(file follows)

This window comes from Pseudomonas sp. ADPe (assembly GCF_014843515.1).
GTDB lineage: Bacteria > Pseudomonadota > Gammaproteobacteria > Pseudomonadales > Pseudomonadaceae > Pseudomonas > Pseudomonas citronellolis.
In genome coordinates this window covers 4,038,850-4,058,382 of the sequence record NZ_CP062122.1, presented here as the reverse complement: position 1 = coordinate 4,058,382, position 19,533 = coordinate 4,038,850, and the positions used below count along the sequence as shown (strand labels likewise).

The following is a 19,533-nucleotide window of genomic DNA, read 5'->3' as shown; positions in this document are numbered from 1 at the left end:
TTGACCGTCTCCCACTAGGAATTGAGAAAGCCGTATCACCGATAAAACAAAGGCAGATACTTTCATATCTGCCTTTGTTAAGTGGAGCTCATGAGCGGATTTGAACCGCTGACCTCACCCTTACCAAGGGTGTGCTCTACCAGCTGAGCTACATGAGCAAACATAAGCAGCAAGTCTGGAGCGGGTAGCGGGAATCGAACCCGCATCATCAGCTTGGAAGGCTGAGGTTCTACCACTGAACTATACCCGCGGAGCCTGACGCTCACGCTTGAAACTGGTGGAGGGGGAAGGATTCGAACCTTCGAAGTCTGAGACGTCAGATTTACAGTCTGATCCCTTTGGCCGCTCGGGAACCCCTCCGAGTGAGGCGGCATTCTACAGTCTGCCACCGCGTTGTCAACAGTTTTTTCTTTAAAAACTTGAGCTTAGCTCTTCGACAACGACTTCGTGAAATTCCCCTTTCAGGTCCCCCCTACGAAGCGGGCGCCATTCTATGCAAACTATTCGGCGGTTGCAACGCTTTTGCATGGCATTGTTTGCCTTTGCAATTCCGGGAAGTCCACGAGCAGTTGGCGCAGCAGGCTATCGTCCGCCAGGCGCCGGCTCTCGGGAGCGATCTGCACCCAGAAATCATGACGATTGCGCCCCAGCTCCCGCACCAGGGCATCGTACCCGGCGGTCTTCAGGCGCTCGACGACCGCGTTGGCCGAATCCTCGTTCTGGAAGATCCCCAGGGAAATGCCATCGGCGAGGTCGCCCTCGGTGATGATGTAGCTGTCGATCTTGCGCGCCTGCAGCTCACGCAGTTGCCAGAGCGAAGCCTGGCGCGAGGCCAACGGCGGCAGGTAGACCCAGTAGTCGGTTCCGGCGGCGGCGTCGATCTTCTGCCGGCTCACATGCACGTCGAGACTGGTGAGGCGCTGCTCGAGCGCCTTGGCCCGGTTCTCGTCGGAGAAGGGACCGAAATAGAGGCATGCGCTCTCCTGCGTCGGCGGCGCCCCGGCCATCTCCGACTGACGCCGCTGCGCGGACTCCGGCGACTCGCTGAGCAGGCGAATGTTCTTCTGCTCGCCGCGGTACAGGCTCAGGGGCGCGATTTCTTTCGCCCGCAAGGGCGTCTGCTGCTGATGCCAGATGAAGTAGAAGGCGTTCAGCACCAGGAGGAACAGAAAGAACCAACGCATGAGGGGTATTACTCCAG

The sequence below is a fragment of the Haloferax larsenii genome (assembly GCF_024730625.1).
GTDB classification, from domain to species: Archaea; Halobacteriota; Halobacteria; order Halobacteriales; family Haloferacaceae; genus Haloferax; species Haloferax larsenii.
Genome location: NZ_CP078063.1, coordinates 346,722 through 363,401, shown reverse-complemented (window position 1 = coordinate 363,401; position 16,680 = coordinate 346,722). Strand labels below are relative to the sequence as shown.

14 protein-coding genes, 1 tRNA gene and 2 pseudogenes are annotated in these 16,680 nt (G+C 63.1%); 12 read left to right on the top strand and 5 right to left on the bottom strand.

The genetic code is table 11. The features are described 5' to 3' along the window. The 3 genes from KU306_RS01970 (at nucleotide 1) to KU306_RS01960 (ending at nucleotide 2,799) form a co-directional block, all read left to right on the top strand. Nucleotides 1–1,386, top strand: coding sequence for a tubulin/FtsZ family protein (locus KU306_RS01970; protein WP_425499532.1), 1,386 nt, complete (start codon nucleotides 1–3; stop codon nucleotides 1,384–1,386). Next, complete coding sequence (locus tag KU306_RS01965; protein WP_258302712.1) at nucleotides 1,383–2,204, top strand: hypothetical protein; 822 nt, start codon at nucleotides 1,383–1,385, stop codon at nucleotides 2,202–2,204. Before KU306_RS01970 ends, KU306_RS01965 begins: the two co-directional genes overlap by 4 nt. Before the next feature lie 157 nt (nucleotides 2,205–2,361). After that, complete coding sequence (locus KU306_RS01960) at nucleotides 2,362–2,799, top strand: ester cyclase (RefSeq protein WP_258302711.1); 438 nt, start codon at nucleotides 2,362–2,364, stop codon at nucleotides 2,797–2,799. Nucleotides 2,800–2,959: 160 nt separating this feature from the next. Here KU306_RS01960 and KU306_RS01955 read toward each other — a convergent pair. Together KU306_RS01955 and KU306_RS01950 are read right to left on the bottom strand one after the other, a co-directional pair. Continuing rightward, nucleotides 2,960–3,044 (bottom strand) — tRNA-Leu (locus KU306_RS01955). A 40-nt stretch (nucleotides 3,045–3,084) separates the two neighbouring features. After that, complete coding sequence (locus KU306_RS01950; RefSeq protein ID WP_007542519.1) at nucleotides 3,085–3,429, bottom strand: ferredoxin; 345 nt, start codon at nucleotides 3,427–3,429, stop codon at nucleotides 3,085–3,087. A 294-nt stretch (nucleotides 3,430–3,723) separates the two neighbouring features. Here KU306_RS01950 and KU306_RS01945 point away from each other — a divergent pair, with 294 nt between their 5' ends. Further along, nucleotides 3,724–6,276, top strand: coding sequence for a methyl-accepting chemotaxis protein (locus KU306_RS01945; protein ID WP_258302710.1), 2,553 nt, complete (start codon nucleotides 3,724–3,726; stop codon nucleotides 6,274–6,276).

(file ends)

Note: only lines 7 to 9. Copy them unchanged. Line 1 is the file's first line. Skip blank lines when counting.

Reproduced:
GTDB classification, from domain to species: Archaea; Halobacteriota; Halobacteria; order Halobacteriales; family Haloferacaceae; genus Haloferax; species Haloferax larsenii.
Genome location: NZ_CP078063.1, coordinates 346,722 through 363,401, shown reverse-complemented (window position 1 = coordinate 363,401; position 16,680 = coordinate 346,722). Strand labels below are relative to the sequence as shown.

14 protein-coding genes, 1 tRNA gene and 2 pseudogenes are annotated in these 16,680 nt (G+C 63.1%); 12 read left to right on the top strand and 5 right to left on the bottom strand.